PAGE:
Uniform TitleStudies on secondary metabolites associated with witches' broom disease, floral biology, and seed fermentation in cacao
NameChaves, Fábio C. (author), Gianfagna, Thomas (chair), White Jr., James (internal member), Huang, Bingru (internal member), Hebbar, Prakash (outside member), Rutgers University, Graduate School - New Brunswick,
Cacao--Diseases and pests,
Witches’ broom disease
DescriptionTheobroma cacao L., a tree native to the Amazon, is cultivated in the tropics throughout the world for its seeds, used primarily for chocolate production. Cacao production is limited by several problems. Cocoa pod borer, an insect that burrows through pods, damages seeds, allowing contamination by toxigenic fungal species. Many fungal diseases infect cacao. Among them, Moniliophthora perniciosa, the causal agentof witches' broom disease, severely affects plantations throughout South America and the Caribbean. Cacao yields are further limited by the naturally low rates of fruit set. Moreover, disease tolerant varieties are usually self-incompatible low producers and do not give a superior chocolate flavor compared to some disease susceptible and selfcompatible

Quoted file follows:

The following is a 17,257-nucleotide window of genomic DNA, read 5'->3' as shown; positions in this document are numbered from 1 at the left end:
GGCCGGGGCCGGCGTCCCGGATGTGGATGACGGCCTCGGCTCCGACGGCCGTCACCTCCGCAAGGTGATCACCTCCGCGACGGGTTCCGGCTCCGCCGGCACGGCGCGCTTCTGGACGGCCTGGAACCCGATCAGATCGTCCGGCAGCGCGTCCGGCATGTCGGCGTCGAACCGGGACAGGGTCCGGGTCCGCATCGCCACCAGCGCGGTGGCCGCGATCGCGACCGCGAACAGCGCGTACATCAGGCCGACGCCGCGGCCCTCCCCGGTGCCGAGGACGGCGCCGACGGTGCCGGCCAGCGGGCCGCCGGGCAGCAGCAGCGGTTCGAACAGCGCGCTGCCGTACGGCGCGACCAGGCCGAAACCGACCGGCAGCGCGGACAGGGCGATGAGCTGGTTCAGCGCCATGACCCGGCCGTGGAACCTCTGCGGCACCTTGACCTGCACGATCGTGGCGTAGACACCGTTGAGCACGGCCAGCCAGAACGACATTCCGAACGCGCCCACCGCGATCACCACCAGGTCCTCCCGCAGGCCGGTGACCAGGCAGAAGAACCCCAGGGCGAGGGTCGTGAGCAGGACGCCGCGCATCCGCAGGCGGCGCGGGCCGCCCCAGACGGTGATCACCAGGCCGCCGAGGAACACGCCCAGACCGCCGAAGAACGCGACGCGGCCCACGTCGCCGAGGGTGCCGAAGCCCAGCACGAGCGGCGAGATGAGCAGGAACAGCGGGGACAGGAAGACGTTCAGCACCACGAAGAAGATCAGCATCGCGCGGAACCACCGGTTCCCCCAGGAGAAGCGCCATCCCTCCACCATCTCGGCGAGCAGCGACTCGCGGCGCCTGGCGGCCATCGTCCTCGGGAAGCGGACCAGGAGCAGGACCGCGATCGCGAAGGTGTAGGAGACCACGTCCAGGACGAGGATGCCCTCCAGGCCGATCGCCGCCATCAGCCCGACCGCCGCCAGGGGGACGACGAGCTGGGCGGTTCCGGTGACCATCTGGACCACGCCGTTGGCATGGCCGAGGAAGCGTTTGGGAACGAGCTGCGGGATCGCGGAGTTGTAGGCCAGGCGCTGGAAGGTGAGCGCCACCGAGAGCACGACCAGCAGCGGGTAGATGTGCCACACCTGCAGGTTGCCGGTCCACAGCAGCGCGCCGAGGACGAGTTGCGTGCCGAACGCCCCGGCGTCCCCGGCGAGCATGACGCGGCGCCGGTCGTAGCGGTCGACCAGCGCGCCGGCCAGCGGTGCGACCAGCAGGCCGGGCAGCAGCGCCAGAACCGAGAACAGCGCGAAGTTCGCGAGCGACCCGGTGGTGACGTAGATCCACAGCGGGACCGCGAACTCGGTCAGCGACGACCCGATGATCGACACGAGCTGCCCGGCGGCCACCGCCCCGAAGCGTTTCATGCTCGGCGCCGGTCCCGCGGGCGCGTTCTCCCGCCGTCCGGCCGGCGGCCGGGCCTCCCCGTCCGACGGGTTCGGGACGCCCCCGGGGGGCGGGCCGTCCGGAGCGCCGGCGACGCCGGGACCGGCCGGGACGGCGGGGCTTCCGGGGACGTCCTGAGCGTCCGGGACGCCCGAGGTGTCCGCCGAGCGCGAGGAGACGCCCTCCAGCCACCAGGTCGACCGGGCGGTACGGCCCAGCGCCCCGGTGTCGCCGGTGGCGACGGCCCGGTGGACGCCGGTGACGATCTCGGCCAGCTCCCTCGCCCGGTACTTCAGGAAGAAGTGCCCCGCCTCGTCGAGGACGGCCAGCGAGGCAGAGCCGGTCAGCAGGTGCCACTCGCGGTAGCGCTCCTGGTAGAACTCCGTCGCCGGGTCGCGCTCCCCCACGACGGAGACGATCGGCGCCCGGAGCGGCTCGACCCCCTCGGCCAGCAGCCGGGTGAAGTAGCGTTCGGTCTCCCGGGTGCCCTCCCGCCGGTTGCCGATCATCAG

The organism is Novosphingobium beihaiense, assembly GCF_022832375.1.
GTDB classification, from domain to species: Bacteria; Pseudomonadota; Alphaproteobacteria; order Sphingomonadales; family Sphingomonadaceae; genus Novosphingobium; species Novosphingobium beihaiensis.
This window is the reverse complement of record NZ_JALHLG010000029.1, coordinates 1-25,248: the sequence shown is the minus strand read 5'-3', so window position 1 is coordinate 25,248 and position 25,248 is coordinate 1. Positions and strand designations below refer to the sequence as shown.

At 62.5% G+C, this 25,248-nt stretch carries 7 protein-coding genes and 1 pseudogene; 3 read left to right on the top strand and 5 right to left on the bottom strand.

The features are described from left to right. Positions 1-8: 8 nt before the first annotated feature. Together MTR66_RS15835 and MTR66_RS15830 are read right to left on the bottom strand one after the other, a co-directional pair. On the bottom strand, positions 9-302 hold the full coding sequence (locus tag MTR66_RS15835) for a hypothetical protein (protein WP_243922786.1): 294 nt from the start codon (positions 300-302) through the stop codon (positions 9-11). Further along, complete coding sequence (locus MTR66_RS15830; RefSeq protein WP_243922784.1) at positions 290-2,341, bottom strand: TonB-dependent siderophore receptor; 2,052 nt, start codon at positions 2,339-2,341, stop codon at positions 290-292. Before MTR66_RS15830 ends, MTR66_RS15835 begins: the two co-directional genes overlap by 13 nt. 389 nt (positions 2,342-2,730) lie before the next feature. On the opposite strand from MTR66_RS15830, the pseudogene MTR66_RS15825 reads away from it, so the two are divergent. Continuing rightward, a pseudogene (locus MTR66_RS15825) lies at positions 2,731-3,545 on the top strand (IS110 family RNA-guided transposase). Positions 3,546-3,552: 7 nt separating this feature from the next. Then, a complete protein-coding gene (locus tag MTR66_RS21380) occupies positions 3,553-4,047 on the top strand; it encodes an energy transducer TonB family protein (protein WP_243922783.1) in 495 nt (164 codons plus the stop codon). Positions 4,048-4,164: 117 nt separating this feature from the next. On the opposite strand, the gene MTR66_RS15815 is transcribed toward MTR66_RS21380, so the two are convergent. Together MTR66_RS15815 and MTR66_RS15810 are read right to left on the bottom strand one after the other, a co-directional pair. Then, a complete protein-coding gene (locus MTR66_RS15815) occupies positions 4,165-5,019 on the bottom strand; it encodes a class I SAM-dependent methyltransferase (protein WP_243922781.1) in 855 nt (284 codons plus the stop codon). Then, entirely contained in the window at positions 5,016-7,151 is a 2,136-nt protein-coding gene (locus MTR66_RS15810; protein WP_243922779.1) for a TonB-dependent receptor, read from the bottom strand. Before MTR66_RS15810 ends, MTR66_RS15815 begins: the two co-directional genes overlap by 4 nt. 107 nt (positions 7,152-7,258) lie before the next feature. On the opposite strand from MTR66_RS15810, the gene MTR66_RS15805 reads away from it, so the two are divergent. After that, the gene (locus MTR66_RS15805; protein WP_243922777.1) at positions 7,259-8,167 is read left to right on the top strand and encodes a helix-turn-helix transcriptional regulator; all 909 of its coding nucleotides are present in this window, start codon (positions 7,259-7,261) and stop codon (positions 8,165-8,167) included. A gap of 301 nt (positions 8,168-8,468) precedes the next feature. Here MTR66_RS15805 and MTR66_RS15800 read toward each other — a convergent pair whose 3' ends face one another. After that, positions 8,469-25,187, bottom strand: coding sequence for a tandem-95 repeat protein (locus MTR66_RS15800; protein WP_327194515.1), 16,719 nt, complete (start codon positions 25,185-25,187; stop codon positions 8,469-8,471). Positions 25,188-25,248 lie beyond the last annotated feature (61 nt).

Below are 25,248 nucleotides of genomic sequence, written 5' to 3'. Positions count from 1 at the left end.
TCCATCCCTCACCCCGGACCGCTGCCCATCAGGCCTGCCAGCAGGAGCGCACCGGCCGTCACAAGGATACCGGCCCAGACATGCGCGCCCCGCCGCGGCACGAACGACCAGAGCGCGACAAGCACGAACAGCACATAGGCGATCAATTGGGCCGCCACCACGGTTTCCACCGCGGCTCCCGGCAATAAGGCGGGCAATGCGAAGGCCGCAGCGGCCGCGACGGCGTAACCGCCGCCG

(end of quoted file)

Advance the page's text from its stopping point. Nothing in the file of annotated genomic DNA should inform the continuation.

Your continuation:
genotypes with highly valued aroma compounds.
During this project, problems associated with three main aspects of cacao were investigated: disease, production and processing. Studies on plant-endophyte-pathogen interactions allowed for the identification of new possible mechanisms of disease control; studies on cacao flower physiology indicated ways to improve pollination and therefore increase fruit set and crop yield; and investigations of the fermentation step of cacao processing permitted discovery of a method for maintaining higher levels of compounds valued by cacao manufacturers.
Flavan-3-ol monomers and oligomers, purine alkaloids and salicylic acid, volatile organic compounds, polyketides and other phenolic compounds were among the determined bioactive compounds found in cacao, pathogens and endophytes, with influence on disease, production, and processing.
NoteIncludes bibliographical references (p. 210-225).
CollectionGraduate School - New Brunswick Electronic Theses and Dissertations
Organization NameRutgers, The State University of New Jersey
RightsThe author owns the copyright to this work.